Water in glass
Sustainable technology: A look at the design, construction and operation of a small scale slow sand water filter. (Building a small slow sand water filter for individual use) 6
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Literature cited

1. Presence of Noroviruses and Other Enteric Viruses in Sewage and Surface Waters in The Netherlands W. J. Lodder and A. M. de Roda Husman* Microbiological Laboratory for Health Protection, National Institute of Public Health and the Environment, Bilthoven, The Netherlands.

*Corresponding author. Mailing address:
Microbiological Laboratory for Health Protection, National
Institute of Public Health and the Environment, P.O. Box 1,
NL-3720 BA Bilthoven, The Netherlands. Phone: 31 30 274 4325.
Fax: 31 30 274 4434. E-mail:

2. Coliform Bacteria and Drinking Water (Washington State Department of Health)

The following abstracts were accessed: November 23, 2007 and would be very good reading especially for understanding the biological action in a (slow) sand water filter:

3. Biological and Physical Mechanisms in Slow Sand Filtration
Haarhoff, J; Cleasby, JL
IN: Slow Sand Filtration. American Society of Civil Engineers, New York. 1991. p 19-68, 11 fig, 10 tab, 54 ref.

Slow Sand Filtration: Influences of Selected Process Variables
Author(s): Bellamy, William D.; Hendricks, David W.; Logsdon, Gary S.
Citation: Journal AWWA, Vol. 77 Iss. 12, December 1985, Page(s) 62-66

Bacterivory by a chrysophyte in slow sand filters
Monroe L. Weber-Shirk* and Richard I. Dick
School of Civil and Environmental Engineering, Cornell University, Ithaca, NY 14853-3501, USA
Received 1 September 1997; accepted 1 June 1998. Available online 25 February 2000.

4. Information on roofing material:   A review of Methods for the Manufacture of Residential Roofing Materials. Hashem Akbari, Ronnen Levinson, and Paul Berdahl. Heat Island Group Lawrence Berkeley National Laboratory, Berkeley, Ca. 94720. A report prepared for: California Energy Commission PIER Program. June 2003.

5. Read more about viruses here: freedrinkingwater.com/water-education2/87-water-disinfection2.htm

6. Use the information on this page and on this site at your own risk. The Author assumes no responsibility whatsoever for any damages of any kind as a direct or indirect result of the use of any information on this website. The information provided here is free and published with the intent of sharing experience, and is not provided as an absolute solution to anything. This is a work in progress. Mistakes will likely be found. We reseve the right to remove this content or change it at any time we choose. You have been advised.

7.Mechanisms of inactivation of hepatitis A virus in water by chlorine dioxide: Jun Wen Li Corresponding Author Contact Information, E-mail The Corresponding Author, Zhong Tao Xin , Xin Wei Wang , Jin Lai Zheng and Fu Huan Chao Institute of Health and Environmental Medicine of Tianjin, 1 Da Li Road, Tianjin City 300050, People's Republic of China Received 15 April 2003; Revised 7 November 2003; accepted 13 December 2003. Available online 4 March 2004.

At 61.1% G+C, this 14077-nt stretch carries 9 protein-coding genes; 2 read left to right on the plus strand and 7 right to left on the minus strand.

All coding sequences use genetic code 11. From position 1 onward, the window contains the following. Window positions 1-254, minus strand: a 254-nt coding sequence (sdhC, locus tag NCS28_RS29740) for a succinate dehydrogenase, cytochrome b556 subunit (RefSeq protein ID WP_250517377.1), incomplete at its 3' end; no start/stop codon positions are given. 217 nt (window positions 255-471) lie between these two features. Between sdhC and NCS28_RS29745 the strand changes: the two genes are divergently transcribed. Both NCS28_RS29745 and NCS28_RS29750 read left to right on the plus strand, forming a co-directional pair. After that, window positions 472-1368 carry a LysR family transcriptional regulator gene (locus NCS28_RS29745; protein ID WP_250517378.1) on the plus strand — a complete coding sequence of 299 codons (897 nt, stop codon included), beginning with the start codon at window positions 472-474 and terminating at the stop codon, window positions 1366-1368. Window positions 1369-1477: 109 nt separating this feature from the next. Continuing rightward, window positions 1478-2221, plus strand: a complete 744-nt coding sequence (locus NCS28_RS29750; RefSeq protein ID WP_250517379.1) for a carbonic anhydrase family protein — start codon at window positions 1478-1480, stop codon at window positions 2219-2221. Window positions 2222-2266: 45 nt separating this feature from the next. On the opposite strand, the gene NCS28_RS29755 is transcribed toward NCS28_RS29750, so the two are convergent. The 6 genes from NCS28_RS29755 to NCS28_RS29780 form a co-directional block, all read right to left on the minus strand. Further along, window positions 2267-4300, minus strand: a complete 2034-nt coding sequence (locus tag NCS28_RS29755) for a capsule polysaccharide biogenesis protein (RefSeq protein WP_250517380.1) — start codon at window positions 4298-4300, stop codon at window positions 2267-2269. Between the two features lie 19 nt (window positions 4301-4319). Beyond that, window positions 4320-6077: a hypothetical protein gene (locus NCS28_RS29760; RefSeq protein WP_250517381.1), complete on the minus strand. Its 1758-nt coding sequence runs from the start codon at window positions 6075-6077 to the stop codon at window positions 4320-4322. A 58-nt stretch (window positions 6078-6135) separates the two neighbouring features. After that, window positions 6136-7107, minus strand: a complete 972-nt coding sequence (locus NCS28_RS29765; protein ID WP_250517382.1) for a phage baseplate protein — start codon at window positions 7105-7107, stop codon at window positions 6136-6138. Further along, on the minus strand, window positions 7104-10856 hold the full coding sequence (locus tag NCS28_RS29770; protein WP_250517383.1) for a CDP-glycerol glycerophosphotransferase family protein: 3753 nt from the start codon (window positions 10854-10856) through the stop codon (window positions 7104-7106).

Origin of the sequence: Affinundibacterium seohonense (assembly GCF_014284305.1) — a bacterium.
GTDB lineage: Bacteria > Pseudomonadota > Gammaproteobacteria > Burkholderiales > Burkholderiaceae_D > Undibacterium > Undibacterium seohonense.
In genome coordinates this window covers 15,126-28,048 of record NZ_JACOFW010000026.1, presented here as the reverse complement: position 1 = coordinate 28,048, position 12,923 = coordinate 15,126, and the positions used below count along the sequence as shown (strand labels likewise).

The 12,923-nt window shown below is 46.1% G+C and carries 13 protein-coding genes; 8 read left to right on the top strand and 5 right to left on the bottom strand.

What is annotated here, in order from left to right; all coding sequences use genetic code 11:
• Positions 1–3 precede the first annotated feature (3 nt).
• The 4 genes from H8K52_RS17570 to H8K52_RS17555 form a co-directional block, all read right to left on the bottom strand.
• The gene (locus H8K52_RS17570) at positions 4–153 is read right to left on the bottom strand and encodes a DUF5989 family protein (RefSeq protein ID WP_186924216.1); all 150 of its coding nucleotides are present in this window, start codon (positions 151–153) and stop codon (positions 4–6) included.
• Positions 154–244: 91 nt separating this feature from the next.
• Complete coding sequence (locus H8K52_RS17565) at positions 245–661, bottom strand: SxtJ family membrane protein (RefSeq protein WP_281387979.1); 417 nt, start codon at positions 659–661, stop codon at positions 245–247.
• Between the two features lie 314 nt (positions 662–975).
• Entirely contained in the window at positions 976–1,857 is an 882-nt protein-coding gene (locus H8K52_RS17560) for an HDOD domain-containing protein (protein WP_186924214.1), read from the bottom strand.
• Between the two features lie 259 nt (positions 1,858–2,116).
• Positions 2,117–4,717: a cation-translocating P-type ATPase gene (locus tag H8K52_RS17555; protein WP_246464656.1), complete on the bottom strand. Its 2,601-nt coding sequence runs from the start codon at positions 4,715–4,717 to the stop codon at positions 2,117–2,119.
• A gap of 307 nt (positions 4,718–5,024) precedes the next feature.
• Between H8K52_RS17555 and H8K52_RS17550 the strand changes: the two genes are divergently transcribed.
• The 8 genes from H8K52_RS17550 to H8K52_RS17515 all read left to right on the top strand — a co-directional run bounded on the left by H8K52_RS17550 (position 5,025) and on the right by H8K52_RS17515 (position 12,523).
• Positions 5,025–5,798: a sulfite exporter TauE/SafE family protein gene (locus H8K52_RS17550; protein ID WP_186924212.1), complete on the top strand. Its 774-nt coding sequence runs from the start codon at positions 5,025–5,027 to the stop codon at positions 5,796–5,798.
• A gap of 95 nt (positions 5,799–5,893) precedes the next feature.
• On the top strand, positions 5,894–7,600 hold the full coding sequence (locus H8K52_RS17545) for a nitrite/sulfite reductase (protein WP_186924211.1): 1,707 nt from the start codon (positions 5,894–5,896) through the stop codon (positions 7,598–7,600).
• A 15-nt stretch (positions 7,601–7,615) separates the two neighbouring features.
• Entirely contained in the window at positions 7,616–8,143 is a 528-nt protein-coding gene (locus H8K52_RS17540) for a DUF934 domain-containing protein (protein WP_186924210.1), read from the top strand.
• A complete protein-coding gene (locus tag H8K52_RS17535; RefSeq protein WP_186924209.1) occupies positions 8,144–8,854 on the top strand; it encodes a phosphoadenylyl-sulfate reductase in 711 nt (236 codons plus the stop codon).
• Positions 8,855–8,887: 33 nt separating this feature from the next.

8.Information on virus removal: www.moh.govt.nz/moh.nsf/0/5A25BF765B400911CC25708F0002B5A8/$File/07-viruscompliance.doc

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11. SUSTAINABLE DRINKING WATER TREATMENT FOR SMALL COMMUNITIES USING MULTISTAGE SLOW SAND FILTRATION; by Shawn A. Cleary. A thesis presented to the University of Waterloo in fulfillment of the thesis requirement for the degree of Master of Applied Science in Civil Engineering Waterloo, Ontario, Canada, 2005 © Shawn A. Cleary 2005. page 31,32. uwspace.uwaterloo.ca/bitstream/10012/926/1/scleary2005.pdf accessed Sept 27 2008.

12.Toxicant and parasite challenge of Manz intermittent slow sand filter G. Palmateer, D. Manz, A. Jurkovic, R. McInnis, S. Unger, K. K. Kwan, B. J. Dutka Environmental Toxicology. Volume 14, Issue 2 , Pages217 - 225. Copyright © 1999 John Wiley and Sons, Inc.

13. Logan, A.J.; Stevik, T.K.; Siegrist, R.L.; Rønn, R.N. 2001. Transport and fate of Cryptosporidium parvum oocysts in intermittent sand filters. Wat. Res. Vol. 35, No. 18, pp.4359 - 4369.

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31. Roofing Materials' Contributions to Storm-Water Runoff Pollution. Shirley E. Clark, P.E. D.WRE, M.ASCE; Kelly A. Steele, A.M.ASCE; Julia Spicher, A.M.ASCE;
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36."Removal of microcystins by slow sand filtration" Gesche Grützmacher, Gabriele Böttcher, Ingrid Chorus, Hartmut Bartel German Federal Environmental Agency (Umweltbundesamt, UBA), P.O. Box 330022, D-14191 Berlin, Germany. Environmental Toxicology See Also: Environmental Toxicology and Water Quality Volume 17 Issue 4, Pages 386 - 394 Published Online: 25 Jul 2002 Wiley Periodicals, Inc. Funded by: German Ministry for Education and Research (BMBF); Grant Number: 02WT9852/7. Abstract accessed: 2009-05-10.

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Links to other sites with information on biological sand filters:

Harvesting rainwater and BioSand filters

Brief description and drawing of a BioSand filter

Filters are used in many parts of the world

Drawings and explanations

Manufacturer of filters

Manufacture of filters

Nice explanation and drawing in English and other languages

Very detailed explanations are here at this site

More detailed explanations here

M.I.T. site

Commercial site and one of the first developers of the BioSand filter

Pictures and explanations here

this link has information about the size of sand grains: (.15 - .35 mm)

An article on slow sand filter maintenance

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